An Iraqi correspondent of The Washington Post was shot to death in Baghdad.
Salih Saif Aldin, 32, who wrote under the name Salih Dehema for security reasons, was killed in the neighborhood of Sadiyah, according to a statement. It said details of the incident were still unclear.
Sadiyah is a former religiously mixed neighborhood in southwestern Baghdad that is now dominated by Shiites after most Sunnis were driven out by sectarian violence.
Aldin began working for the newspaper in early 2004 as a special correspondent in his hometown of Tikrit, 130 kilometers (80 miles) north of Baghdad, and later moved to the capital, "where he played an instrumental role of the Post's coverage of Iraq," the newspaper said.
A joint statement by the newspaper's Baghdad bureau chief Sudarsan Raghavan and assistant managing editor for foreign news David E. Hoffman noted the death was a reminder of the central role of Iraqi journalists in covering the war.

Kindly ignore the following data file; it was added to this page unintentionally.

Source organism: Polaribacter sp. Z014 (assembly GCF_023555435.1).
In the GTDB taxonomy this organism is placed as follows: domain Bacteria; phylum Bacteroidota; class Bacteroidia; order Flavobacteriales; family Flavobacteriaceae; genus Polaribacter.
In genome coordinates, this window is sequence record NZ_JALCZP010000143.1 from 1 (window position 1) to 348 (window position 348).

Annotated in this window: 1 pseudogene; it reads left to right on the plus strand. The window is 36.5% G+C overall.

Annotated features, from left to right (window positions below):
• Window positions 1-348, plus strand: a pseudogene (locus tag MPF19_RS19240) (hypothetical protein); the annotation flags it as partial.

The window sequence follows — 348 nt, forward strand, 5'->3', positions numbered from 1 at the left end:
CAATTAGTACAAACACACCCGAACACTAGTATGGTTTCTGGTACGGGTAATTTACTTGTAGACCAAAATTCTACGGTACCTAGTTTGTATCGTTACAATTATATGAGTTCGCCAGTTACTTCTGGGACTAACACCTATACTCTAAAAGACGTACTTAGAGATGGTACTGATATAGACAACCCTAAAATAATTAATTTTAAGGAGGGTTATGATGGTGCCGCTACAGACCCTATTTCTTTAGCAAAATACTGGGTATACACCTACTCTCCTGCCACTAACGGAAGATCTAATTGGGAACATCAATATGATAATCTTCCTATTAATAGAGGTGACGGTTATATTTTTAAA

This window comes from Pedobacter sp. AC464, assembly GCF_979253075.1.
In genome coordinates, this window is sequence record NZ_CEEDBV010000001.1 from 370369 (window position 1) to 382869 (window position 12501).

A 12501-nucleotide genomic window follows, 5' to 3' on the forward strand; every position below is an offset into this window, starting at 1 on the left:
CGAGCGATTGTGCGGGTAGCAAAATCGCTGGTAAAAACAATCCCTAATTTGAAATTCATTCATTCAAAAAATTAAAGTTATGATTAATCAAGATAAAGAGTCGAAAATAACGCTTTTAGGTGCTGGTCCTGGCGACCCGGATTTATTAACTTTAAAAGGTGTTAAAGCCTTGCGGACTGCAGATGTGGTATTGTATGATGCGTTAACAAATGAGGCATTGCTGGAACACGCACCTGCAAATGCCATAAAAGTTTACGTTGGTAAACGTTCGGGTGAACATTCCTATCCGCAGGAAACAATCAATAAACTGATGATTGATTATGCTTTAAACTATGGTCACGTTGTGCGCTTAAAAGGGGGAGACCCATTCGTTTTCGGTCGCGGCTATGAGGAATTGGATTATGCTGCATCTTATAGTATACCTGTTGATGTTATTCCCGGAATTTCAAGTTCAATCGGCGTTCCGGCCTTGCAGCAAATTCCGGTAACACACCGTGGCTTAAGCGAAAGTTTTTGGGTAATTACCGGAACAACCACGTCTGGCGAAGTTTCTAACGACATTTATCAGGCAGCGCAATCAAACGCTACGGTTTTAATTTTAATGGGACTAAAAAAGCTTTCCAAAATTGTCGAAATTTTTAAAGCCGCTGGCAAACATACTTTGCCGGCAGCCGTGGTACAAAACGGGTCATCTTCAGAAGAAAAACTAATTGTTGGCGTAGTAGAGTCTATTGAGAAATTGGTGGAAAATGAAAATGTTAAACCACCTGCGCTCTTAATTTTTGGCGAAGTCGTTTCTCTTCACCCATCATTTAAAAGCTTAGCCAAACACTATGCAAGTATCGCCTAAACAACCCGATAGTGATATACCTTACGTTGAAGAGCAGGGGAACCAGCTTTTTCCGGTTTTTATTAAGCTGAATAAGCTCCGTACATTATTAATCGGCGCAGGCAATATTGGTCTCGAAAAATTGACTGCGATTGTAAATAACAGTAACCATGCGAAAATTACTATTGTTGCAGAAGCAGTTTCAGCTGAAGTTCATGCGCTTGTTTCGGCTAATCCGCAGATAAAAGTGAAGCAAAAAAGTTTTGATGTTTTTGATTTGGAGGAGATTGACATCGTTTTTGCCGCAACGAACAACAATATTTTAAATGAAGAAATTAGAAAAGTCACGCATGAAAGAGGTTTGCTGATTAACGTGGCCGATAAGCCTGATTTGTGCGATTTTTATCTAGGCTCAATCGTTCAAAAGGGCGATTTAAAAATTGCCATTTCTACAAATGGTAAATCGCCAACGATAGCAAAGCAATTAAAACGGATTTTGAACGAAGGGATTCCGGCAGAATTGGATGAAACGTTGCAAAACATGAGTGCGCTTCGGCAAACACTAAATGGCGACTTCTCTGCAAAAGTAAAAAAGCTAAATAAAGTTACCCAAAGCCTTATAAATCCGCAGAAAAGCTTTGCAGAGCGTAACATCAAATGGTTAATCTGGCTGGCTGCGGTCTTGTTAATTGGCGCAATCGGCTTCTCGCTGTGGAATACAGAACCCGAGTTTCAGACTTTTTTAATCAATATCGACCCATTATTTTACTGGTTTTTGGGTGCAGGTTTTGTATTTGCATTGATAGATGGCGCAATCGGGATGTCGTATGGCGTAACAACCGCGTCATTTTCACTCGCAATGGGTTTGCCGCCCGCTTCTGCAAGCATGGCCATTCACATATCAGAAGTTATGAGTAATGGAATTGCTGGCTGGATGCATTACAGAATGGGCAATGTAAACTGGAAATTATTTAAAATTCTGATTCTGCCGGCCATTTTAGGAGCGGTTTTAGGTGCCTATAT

"They have often borne the risks and made the sacrifices in pursuit of truth. We grieve at Salih's loss, and that of all journalists killed in this conflict, and salute their determination and courage," the statement said.
Iraqi journalists working for local or international media frequently come under threats from insurgents because of their reporting or their affiliation with Western organizations.
Excluding Aldin's death, at least 118 journalists and 41 media support workers have been killed in Iraq since the war started in March 2003, according to the New York-based Committee to Protect Journalists.
The choice of the city of Helsinki is not incidental as the capital of Finland had hosted US-Soviet negotiations on the limitation of nuclear stockpiles in 1969